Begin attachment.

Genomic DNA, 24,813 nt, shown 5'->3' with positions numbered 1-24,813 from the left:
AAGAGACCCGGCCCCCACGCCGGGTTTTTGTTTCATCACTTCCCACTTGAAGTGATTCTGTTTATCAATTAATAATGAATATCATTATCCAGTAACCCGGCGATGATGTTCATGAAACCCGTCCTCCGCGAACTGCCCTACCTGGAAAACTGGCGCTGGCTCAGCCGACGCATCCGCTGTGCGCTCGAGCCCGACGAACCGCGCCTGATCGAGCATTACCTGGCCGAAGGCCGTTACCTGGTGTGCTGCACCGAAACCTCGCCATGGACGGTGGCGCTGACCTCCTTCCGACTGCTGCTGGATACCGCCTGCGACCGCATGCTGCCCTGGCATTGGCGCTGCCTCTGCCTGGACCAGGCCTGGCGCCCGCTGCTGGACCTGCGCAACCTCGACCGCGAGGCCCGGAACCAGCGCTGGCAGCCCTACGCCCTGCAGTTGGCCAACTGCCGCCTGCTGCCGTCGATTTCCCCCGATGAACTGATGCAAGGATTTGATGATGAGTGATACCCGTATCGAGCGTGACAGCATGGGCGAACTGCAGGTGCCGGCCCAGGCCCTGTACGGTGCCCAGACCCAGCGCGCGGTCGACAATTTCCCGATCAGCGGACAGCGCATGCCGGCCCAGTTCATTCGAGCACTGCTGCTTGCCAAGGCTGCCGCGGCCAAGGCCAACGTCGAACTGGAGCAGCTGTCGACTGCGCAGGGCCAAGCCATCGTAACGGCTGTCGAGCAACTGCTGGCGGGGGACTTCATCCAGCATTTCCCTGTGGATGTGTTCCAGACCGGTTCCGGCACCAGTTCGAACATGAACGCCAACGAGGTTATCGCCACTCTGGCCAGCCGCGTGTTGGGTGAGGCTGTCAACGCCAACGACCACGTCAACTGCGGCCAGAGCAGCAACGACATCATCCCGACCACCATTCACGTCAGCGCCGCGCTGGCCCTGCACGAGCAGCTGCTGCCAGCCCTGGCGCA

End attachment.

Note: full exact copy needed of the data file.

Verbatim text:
Genomic DNA, 24,813 nt, shown 5'->3' with positions numbered 1-24,813 from the left:
AAGAGACCCGGCCCCCACGCCGGGTTTTTGTTTCATCACTTCCCACTTGAAGTGATTCTGTTTATCAATTAATAATGAATATCATTATCCAGTAACCCGGCGATGATGTTCATGAAACCCGTCCTCCGCGAACTGCCCTACCTGGAAAACTGGCGCTGGCTCAGCCGACGCATCCGCTGTGCGCTCGAGCCCGACGAACCGCGCCTGATCGAGCATTACCTGGCCGAAGGCCGTTACCTGGTGTGCTGCACCGAAACCTCGCCATGGACGGTGGCGCTGACCTCCTTCCGACTGCTGCTGGATACCGCCTGCGACCGCATGCTGCCCTGGCATTGGCGCTGCCTCTGCCTGGACCAGGCCTGGCGCCCGCTGCTGGACCTGCGCAACCTCGACCGCGAGGCCCGGAACCAGCGCTGGCAGCCCTACGCCCTGCAGTTGGCCAACTGCCGCCTGCTGCCGTCGATTTCCCCCGATGAACTGATGCAAGGATTTGATGATGAGTGATACCCGTATCGAGCGTGACAGCATGGGCGAACTGCAGGTGCCGGCCCAGGCCCTGTACGGTGCCCAGACCCAGCGCGCGGTCGACAATTTCCCGATCAGCGGACAGCGCATGCCGGCCCAGTTCATTCGAGCACTGCTGCTTGCCAAGGCTGCCGCGGCCAAGGCCAACGTCGAACTGGAGCAGCTGTCGACTGCGCAGGGCCAAGCCATCGTAACGGCTGTCGAGCAACTGCTGGCGGGGGACTTCATCCAGCATTTCCCTGTGGATGTGTTCCAGACCGGTTCCGGCACCAGTTCGAACATGAACGCCAACGAGGTTATCGCCACTCTGGCCAGCCGCGTGTTGGGTGAGGCTGTCAACGCCAACGACCACGTCAACTGCGGCCAGAGCAGCAACGACATCATCCCGACCACCATTCACGTCAGCGCCGCGCTGGCCCTGCACGAGCAGCTGCTGCCAGCCCTGGCGCA